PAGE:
Published in the March 2007 issue of Today’s Facility Manager
In recent years, the presence of mold in buildings has become an increasingly visible issue, from both health and legal perspectives. Average building occupants are now aware of the effect indoor air quality (IAQ) can have on their health, and as a result, facility managers are tasked with ensuring a safer environment in this regard. Identifying and eradicating mold friendly conditions should be the first step toward keeping occupants healthy and building assets intact.
While information on mold prevention and remediation is vast and varied in focus, a common thread throughout existing research is that moisture is a prime culprit in mold growth. In its literature on the topic, the U.S. EPA states, “molds can be found almost anywhere; they can grow on virtually any substance, providing moisture is present.” Meanwhile, OSHA acknowledges, “while it is impossible to eliminate all molds and mold spores, controlling moisture can control indoor mold growth.”
Formed in January 2006, the Responsible Solutions to Mold Coalition (RSMC) strives to serve as a clearinghouse for information on mold in commercial and residential structures. Launched through a grant from USG Corporation, a building materials manufacturer headquartered in Chicago, IL, RSMC members include 13 companies, associations, government, and academic organizations—among them the Association of Wall and Ceiling Industries International and the National Institute of Building Sciences. A main tenet of the coalition’s activities is that moisture control is key to mold prevention.
With this in mind, facility managers can now address the issue through a variety of moisture control measures. If a building was constructed with proper methods to keep moisture from infiltrating its structure, the facility is on the right track. These methods (which a qualified contractor should be able to perform) include identifying potential sources of moisture infiltration during design and pre-construction phases; sequencing work activities to minimize potential for moisture infiltration; employing active temperature and humidity controls when necessary to provide a suitable indoor work environment prior to permanent enclosure and conditioning of the building; and establishing a standard process to monitor humidity levels during construction activities prior to permanent conditioning.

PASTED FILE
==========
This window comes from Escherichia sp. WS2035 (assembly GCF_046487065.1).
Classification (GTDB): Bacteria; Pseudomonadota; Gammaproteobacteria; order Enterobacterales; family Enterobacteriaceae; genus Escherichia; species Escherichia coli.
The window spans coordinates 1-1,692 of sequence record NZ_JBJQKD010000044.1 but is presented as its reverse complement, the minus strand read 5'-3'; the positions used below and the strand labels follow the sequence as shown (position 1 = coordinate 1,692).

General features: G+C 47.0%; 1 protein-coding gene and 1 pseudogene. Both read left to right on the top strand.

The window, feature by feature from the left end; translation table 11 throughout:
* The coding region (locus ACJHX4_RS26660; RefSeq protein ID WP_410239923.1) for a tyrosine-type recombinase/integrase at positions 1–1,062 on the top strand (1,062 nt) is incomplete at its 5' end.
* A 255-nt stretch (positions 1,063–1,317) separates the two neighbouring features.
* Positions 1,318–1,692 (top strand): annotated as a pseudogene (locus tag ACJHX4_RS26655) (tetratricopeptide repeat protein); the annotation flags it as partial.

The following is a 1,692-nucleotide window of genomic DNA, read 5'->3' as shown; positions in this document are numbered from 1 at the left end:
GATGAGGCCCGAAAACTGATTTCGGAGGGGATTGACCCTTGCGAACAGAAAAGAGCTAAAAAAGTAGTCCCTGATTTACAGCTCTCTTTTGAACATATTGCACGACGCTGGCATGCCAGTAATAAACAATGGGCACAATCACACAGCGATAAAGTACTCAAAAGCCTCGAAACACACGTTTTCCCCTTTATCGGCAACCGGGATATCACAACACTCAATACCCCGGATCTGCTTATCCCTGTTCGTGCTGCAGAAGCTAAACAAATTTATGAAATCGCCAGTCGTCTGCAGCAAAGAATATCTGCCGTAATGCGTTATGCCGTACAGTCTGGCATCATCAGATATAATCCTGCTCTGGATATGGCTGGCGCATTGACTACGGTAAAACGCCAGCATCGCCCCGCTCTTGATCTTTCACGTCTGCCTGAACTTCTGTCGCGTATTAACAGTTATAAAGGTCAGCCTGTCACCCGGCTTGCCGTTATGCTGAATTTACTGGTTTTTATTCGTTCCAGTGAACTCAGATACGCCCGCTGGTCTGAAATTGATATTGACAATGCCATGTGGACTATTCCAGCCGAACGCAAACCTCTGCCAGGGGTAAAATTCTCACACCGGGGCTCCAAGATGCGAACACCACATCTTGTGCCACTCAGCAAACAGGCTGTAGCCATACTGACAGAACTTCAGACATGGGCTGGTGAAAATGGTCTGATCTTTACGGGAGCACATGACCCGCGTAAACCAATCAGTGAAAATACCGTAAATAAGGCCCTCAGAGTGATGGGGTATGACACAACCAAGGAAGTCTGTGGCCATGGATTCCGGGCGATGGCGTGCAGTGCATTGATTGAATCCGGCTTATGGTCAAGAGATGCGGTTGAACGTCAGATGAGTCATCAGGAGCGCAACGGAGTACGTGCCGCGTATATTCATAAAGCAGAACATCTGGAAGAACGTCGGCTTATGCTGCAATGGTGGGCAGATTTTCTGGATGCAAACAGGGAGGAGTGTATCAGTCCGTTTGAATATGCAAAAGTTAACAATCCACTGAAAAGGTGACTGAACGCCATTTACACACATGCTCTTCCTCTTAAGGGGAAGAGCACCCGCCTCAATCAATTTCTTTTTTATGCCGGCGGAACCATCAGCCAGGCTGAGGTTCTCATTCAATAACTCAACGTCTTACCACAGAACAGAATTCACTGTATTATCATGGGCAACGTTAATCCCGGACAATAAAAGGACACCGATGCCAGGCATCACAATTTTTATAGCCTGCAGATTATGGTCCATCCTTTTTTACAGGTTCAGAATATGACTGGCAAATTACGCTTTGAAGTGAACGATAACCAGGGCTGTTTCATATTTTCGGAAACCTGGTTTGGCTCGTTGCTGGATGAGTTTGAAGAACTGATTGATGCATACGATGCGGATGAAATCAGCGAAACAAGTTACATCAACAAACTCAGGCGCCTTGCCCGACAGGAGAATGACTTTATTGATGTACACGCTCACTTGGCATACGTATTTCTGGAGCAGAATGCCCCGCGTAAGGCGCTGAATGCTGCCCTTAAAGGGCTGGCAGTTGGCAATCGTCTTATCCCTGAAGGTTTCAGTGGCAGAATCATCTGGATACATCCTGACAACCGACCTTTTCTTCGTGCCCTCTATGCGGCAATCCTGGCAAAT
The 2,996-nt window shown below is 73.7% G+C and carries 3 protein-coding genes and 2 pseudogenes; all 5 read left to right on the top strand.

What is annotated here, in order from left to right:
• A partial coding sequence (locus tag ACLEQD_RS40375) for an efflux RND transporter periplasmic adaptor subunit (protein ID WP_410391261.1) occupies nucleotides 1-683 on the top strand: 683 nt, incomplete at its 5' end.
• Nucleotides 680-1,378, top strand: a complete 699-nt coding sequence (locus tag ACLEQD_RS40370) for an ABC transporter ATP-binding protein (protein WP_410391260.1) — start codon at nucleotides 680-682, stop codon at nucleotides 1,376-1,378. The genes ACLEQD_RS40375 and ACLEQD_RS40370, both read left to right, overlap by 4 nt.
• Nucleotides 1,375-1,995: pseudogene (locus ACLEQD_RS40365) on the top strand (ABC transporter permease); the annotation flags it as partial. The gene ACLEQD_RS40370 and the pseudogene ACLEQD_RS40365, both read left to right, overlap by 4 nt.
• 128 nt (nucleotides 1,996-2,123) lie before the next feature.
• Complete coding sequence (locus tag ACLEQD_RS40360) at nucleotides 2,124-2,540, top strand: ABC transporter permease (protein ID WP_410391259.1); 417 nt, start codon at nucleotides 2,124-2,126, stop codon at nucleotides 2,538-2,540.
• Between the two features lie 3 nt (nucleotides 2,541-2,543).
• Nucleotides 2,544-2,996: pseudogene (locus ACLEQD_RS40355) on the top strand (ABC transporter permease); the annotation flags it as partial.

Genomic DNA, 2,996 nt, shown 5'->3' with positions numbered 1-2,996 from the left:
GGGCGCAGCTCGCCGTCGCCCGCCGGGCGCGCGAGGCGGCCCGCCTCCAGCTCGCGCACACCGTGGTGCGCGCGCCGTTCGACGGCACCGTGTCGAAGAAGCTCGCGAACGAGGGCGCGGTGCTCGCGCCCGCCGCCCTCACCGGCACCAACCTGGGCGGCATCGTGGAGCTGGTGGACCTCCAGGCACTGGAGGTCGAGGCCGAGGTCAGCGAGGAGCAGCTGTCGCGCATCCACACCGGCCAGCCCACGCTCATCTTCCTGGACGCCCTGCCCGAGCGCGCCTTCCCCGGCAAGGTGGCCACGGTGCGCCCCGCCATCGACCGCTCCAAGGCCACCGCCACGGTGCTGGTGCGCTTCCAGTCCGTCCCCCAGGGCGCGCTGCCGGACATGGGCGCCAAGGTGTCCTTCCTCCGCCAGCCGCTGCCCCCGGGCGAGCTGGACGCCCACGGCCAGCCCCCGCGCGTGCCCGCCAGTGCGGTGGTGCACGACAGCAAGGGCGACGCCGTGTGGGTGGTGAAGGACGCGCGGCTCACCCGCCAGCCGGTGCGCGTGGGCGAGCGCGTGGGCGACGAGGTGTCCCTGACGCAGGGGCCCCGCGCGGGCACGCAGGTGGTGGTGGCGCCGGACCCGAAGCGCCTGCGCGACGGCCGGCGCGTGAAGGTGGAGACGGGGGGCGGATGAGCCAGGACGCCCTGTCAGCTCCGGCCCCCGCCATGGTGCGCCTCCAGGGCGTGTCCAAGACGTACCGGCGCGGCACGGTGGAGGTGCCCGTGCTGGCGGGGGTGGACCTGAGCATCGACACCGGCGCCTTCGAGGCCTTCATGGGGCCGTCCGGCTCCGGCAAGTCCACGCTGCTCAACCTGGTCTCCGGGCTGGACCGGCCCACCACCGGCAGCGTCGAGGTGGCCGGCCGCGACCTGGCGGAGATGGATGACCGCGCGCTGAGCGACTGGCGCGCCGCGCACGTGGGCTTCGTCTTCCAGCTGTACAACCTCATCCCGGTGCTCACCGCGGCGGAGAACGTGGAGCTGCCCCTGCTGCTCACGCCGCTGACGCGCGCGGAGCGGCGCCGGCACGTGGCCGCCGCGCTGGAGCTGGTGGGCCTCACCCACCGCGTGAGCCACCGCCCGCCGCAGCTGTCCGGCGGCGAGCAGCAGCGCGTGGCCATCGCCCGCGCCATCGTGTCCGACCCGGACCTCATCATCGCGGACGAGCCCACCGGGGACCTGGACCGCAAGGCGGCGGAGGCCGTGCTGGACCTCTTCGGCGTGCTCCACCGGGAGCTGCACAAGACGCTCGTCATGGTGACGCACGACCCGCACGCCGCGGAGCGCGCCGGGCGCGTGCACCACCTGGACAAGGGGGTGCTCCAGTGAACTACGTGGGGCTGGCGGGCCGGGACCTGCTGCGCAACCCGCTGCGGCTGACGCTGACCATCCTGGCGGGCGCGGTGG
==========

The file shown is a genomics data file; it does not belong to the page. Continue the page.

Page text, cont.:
But of course, not all buildings have been built to such standards. In these cases, concerned facility managers can assess the potential for mold growth in their buildings. From there, they can create a maintenance program to stay on top of threats to a healthy indoor environment.
To achieve this, a thorough inspection of the facility is in order. A facility manager may want to bring in an environmental consultant for this process; however, such an expert may be brought in after in-house staff members survey the building conditions.
Two main areas where mold growth often begins in a structure are the roof and the exterior walls. “Many problems start with a leaky roof,” says Paul Shipp, Ph.D., P.E., senior research associate with USG Corporation. “Inspection of exterior walls should include making sure flashings are draining properly and seals are in good condition. It’s also important to make sure drains are clear. Windows and pipe penetrations in walls are other areas to watch.”
Meanwhile, the selection of products designed to resist mold growth is increasing, and using these items is an effective step toward preventing the occurrence of mold. However, if mold resistant products are installed improperly or overall construction practices do not prevent moisture from penetrating the structure, the products can be expected to offer little protection from the eventual growth of mold.
“The first line of defense is proper design and construction practices,” says Shipp. “The second line of defense is to install mold resistant products. These products do not solve the problem, but they do play an important role. The main thing is moisture control.”
Aside from moisture penetration, high humidity levels in a building pose a threat. Research has found that it is beneficial to maintain relative humidity (RH) between 30% and 60%; mold needs at least 40% RH to grow. Therefore, controlling the humidity levels in a building is one of the keys to preventing mold.
To that end, measures recommended by RSMC include: reducing humidity by venting to the outdoors bathrooms, dryers, and other moisture generating sources (showers, stoves, and dishwashers); using air conditioners and dehumidifiers to remove moisture; in cooler, less humid environments, opening doors and windows to increase airflow whenever practical; reducing potential for condensation on cold surfaces by adding insulation around windows, piping, exterior walls, roofing, and floors; and avoiding the installation of carpet in areas where moisture is perpetually present.
Facility managers can track humidity levels with data loggers, which are mobile devices designed to measure a variety of interior conditions (including humidity). Depending on its capabilities, a data logger can sense and record over time the humidity levels in a room or a designated zone. This serves as a tool for facility managers to discover actual conditions and address them accordingly.
Left unchecked, mold can be a destructive force in a building. Costly materials can be damaged beyond repair, and if they can be repaired, removal and remediation present an expense. Additionally, mold poses a threat, whether real or perceived, to the health of building occupants. No matter where they are in the life cycle of their buildings, facility managers should take a measured and consistent approach to the issue of mold.
Information for this article was compiled through an interview with Shipp along with literature provided by the Responsible Solutions to Mold Coalition (www.responsiblemoldsolutions.org)